‘Hot desking’ which takes after the business model popularised by companies dominating the sharing economy such as Airbnb, and which essentially allows individuals to participate in the short-term space letting market is experiencing a boom. Vrumi, a platform which connects professionals to homeowners who have available rooms within specific locations for temporary occupation is one such player. Parties involved who may initially have concerns about safety are often surprised at how effective peer reviews are as a standard feedback feature which promotes transparency and provides a blanket of security especially when making dealings in today’s social-driven world.
Other companies, the likes of Peerspace, PivotDesk, LiquidSpace, and even Google with its Google Campus offering in London, are already established players in the market of renting fully equipped workspaces for periods as minimal as a couple of hours to on-the-move workers, which is quite ideal for freelancers or startup employees who may not have the resources to take up a conventional lease with a regular estate agent.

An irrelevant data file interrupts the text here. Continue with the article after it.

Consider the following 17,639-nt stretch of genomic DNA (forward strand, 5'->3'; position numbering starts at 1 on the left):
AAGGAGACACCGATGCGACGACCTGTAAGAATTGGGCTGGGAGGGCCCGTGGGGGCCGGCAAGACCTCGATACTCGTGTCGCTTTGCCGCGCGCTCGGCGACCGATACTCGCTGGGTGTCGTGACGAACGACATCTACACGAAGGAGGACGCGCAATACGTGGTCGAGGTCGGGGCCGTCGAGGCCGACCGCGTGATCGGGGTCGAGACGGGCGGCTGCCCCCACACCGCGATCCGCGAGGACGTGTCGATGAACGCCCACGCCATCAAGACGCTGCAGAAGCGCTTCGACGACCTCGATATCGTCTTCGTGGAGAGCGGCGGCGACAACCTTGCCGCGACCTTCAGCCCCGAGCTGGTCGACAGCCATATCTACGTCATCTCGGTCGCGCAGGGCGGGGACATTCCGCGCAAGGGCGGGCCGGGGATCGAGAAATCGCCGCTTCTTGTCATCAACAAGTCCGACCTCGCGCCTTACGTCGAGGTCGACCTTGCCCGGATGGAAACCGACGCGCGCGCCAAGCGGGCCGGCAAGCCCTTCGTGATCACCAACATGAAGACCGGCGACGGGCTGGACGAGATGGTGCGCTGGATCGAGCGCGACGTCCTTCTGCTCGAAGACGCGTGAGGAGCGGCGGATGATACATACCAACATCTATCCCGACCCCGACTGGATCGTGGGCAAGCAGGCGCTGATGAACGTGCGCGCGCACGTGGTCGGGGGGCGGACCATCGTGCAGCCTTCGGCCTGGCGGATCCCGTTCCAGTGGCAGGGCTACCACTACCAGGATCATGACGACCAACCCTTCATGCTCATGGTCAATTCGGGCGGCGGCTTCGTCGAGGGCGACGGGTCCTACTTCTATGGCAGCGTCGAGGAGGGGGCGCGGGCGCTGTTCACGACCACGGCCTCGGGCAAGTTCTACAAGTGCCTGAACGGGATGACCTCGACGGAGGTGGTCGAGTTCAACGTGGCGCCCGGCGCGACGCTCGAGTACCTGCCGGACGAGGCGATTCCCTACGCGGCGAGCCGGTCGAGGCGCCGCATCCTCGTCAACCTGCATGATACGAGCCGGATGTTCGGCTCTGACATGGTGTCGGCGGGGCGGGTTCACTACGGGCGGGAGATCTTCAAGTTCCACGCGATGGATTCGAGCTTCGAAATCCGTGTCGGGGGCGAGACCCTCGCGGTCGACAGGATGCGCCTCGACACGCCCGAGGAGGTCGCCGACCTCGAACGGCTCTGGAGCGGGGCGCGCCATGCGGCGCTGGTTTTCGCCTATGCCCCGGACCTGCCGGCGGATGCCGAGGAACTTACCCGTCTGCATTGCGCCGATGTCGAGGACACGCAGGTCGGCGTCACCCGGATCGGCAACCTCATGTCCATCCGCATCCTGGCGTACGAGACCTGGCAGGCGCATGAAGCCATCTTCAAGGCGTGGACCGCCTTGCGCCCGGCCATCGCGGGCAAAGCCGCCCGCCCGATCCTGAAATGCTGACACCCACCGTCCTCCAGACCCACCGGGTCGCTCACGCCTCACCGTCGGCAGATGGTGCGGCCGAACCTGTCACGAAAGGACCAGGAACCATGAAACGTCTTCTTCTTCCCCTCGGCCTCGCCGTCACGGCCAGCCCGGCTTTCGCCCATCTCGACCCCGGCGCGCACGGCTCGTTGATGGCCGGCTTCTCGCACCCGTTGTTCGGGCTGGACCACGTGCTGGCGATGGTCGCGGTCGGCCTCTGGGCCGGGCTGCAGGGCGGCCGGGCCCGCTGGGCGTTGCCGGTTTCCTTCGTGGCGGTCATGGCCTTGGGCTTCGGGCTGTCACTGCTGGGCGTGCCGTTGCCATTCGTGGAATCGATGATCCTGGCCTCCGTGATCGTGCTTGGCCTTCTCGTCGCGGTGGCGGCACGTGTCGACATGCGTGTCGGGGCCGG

A workspace is meant to foster creativity, encourage collaboration, or productive interactions. And many proponents of alternative work practices and workspaces positively make the argument that the workforce participating in this sector tends to be more focused on tasks, because they do not have to deal with the burden and monotony of typical office routines, or feel restricted by certain workspace designs. So, if your business is considering adopting a new approach to working practices in order to increase productivity, cut costs, or simply provide more flexible means of working for the benefit of business and employees alike, looking into alternative workspaces might just be the way forward.
Originally published in The Huffington Post 28/02/17